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From
Simcha Groffman

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Kinder Torah
For parents to share with children at the Shabbos Table

Parashas Mishpatim

Dangerous Face

"Good morning Mr. Otzuv!"

Mr. Otzuv just stared glumly back at the man who greeted him. "Hello," he said, and walked on. The other man was saddened by the meeting. "What a way to start the day," he thought. Another man approached Mr. Otzuv.

"How are you today, Mr. Otzuv?"

"Okay," was his melancholy reply.

The first man's smile instantly faded. His good mood changed to bad. Mr. Otzuv continued walking home. He reached the door, knocked, and walked in.

"How are you today, my dear husband?"

"Terrible!" he scowled. People do not stop bothering me. Everyone greets me and expects a smile in return. Why don't they just leave me alone?"

Mrs. Otzuv got the message. It was going to be one of those days. Her husband was in a foul mood. That meant that everyone around him would suffer. Hashem yerachem (have mercy).

And so it was. Mr. Otzuv continued on to the office and made his co-workers miserable. In just one day, he caused untold damages to people's happiness, enthusiasm, and relationships. He was a veritable destroyer.

The verse states, "When a man will uncover a pit, or dig a pit and not cover it , and an ox or a donkey will fall into it, the owner of the pit shall pay the damages" (Shemos 21:33-34). A pit in a public place is called a "mazik" (damager). When a person or animal comes close to the pit, he is likely to fall in and hurt himself. Therefore, the one who dug or uncovered the pit is responsible to pay for the damages. This law is "seichel-dick" (common sense). A person is responsible for the damages he causes. This is one of the foundations of derech eretz - to respect and protect another's property.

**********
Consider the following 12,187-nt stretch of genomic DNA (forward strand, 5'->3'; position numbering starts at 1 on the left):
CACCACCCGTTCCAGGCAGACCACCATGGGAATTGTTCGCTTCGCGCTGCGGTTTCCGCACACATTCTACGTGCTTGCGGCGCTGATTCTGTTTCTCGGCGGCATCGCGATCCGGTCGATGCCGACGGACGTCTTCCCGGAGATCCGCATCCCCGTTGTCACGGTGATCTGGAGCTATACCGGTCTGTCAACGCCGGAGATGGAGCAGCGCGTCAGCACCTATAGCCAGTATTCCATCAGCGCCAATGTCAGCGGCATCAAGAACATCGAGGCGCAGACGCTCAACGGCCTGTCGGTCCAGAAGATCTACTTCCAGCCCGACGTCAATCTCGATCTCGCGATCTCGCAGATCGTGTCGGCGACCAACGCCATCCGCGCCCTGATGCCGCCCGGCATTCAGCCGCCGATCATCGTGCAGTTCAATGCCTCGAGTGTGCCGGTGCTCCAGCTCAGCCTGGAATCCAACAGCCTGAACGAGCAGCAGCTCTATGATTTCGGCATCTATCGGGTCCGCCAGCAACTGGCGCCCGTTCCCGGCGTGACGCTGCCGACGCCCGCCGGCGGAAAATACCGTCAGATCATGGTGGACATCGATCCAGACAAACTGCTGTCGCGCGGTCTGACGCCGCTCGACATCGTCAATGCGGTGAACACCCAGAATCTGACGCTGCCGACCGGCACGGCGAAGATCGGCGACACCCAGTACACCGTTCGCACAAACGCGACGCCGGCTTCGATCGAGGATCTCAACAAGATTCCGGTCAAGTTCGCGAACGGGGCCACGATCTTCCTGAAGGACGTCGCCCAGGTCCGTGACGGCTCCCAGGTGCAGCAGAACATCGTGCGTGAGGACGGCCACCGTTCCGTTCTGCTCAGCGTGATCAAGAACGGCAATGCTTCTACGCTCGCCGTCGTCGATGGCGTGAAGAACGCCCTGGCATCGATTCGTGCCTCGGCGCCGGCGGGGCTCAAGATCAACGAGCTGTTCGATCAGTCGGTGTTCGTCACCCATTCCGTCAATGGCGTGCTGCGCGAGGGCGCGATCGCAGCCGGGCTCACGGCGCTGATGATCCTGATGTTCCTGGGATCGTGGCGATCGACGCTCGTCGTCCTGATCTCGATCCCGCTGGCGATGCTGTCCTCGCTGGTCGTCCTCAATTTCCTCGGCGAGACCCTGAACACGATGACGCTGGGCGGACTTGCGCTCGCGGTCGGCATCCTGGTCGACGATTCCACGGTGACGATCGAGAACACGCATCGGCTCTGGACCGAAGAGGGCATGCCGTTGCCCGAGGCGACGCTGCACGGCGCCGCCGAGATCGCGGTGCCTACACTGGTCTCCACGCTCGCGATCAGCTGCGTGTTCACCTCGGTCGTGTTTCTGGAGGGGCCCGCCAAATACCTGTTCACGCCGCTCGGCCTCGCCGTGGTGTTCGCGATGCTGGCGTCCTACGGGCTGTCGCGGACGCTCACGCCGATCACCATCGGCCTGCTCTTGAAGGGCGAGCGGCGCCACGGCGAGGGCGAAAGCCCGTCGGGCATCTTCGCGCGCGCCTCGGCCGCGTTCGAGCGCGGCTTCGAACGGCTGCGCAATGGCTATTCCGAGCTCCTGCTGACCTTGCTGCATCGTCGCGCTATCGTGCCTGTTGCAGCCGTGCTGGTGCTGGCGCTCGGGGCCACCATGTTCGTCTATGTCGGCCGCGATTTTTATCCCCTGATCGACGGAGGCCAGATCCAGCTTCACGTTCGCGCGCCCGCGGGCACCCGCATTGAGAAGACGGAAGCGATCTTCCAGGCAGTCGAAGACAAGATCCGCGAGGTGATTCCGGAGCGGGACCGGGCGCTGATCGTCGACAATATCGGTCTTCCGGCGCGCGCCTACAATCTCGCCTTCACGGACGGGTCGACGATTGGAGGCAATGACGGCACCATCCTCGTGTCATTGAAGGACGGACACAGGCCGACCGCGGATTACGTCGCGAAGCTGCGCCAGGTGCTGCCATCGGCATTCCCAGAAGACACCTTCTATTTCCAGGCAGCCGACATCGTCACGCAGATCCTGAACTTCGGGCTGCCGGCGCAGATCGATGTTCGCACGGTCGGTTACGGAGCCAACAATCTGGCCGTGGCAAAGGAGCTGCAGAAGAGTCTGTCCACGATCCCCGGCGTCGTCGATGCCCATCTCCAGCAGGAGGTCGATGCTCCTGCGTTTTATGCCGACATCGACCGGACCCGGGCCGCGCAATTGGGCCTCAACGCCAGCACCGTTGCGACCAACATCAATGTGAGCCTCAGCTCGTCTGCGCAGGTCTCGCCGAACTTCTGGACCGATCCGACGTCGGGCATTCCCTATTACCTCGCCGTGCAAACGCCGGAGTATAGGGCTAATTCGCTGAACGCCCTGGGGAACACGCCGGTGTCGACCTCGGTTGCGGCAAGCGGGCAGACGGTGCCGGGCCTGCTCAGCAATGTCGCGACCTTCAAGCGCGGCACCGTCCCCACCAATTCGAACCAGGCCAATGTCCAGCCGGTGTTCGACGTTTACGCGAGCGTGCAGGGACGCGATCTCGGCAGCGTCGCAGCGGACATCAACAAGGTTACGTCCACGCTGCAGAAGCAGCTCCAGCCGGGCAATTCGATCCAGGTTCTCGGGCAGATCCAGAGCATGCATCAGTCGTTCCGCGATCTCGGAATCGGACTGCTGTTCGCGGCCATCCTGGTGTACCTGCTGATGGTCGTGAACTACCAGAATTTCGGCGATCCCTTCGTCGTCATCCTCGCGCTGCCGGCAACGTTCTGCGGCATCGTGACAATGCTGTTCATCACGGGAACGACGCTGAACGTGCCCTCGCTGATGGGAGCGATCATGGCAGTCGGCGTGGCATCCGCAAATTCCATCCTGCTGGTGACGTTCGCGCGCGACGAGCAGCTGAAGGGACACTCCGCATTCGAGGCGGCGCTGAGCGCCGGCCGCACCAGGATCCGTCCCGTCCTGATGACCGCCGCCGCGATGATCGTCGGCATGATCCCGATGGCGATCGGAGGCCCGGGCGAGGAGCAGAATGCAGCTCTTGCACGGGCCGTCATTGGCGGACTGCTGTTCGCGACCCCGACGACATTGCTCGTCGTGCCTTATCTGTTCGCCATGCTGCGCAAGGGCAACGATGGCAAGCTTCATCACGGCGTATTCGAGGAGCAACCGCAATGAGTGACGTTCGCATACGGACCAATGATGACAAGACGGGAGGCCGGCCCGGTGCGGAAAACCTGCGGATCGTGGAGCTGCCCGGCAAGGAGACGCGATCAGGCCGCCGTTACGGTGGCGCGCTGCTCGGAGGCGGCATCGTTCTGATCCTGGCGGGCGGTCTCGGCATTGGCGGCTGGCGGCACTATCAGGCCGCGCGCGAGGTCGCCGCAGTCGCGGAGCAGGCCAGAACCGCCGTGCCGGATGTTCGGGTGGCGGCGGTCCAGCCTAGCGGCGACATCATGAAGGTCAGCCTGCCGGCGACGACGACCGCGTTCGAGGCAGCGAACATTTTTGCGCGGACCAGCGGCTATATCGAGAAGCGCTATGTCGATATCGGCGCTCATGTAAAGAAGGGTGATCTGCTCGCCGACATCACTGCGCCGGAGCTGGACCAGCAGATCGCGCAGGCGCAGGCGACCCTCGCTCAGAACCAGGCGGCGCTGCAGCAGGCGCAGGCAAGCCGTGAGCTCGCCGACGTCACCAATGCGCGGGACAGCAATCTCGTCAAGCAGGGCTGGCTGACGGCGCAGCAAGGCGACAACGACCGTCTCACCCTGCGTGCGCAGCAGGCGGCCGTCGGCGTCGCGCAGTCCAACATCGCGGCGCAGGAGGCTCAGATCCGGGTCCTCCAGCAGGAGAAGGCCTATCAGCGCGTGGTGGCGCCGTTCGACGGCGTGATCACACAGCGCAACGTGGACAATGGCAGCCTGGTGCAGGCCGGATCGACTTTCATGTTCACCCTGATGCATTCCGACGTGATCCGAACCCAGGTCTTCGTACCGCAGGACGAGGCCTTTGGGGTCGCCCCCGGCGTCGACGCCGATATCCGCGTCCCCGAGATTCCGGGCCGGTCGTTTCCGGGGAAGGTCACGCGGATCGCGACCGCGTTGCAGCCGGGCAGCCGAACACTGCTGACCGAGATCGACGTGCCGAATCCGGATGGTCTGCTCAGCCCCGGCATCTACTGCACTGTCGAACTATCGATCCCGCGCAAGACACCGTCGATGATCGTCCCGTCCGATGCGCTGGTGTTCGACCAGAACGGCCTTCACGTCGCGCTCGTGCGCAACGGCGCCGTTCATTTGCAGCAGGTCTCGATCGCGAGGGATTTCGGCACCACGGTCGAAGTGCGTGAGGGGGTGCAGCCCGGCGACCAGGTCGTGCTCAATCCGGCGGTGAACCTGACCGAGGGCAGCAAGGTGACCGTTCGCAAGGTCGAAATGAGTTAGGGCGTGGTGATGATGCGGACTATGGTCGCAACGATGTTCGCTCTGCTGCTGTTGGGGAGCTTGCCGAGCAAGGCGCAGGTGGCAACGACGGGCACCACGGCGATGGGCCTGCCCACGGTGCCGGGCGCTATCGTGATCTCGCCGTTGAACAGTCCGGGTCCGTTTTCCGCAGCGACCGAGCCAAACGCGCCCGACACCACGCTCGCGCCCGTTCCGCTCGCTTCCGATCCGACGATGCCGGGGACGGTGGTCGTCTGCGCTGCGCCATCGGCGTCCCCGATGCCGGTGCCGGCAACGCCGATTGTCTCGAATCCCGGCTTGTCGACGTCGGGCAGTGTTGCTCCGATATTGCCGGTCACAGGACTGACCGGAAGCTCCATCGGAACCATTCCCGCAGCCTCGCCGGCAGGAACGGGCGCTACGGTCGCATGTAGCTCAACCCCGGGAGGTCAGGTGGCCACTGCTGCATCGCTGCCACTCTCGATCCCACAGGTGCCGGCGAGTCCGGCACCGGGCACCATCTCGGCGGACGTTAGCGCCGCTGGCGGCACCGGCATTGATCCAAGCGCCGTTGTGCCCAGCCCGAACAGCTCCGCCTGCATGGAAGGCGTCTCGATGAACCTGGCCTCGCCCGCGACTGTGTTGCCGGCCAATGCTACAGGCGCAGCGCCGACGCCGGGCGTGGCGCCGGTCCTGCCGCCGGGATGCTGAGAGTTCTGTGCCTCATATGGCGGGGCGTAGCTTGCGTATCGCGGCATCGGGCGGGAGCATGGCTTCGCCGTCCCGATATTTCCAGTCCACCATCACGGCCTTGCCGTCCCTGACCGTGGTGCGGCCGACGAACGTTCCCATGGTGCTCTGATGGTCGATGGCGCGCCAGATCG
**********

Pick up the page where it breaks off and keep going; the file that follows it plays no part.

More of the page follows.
Rav Yisrael Salanter, was the founder of the mussar movement, the school of thought that stresses perfecting one's middos (character traits) through Torah. Rav Yisrael pointed out the similarity between a sad or angry face, and a pit in a public place. One who walks around in public with such an expression on his face is a mazik. How much damage can he cause to others? Plenty! He can bring down their whole mood. He can cause sadness, frustration, despair, and arguments. He can make people miserable. Rav Yisrael tells us that the mazik is responsible for that damage. He must not let his face become a pit into which others can fall and injure themselves.

Kinderlach . . .

Rav Avigdor Miller describes your face as follows. Every human face is a reflection of Hashem. Your face is like a screen and your soul like a projector which projects on your face the glory of the human soul and which has in it the greatness of Hashem. What image are you projecting to the world? One that can hurt others? Chas V'shalom (Heaven forbid)! Don't let your face hurt even a single soul. Project a beautiful face! Show others the glory of your neshama! Show others the greatness of Hashem! Let your face uplift them. Be a public benefactor! Smile!

I Don't Believe It

The Chofetz Chaim zt"l, in chapter six of his monumental book on loshon hora, points out that the source of the prohibition against believing loshon hora is a verse in this week's parasha. "Do not accept a false report (Shemos 23:1)." If someone makes a derogatory statement, do not believe it! It was spoken by a person who speaks loshon hora! A person who transgresses the prohibition against speaking loshon hora, now becomes suspect to speak falsely and exaggerate (Sefer Chofetz Chaim, Hilchos Loshon hora 7:3). Therefore, we cannot rely upon him to tell the truth.

Kinderlach . . .

We can all think of reasons why the speaker may have been mistaken in loshon hora he spoke about the other person. Maybe he did not see the whole event or hear the whole story. Perhaps someone exaggerated when telling the story to him. It is possible that he did not understand the person's motivations. When we stop ourselves from believing the loshon hora, and instead judge the accused person favorably, we get an extra mitzvah of dan lechaf z'chus. As the Chofetz Chaim zt"l writes many times, being careful about loshon hora is the main way to stamp out sinas chinam (senseless hatred), increase unity among the Jewish people, and bring Moshiach speedily in our days.

Kinder Torah Copyright 2012 All rights reserved to the author Simcha Groffman


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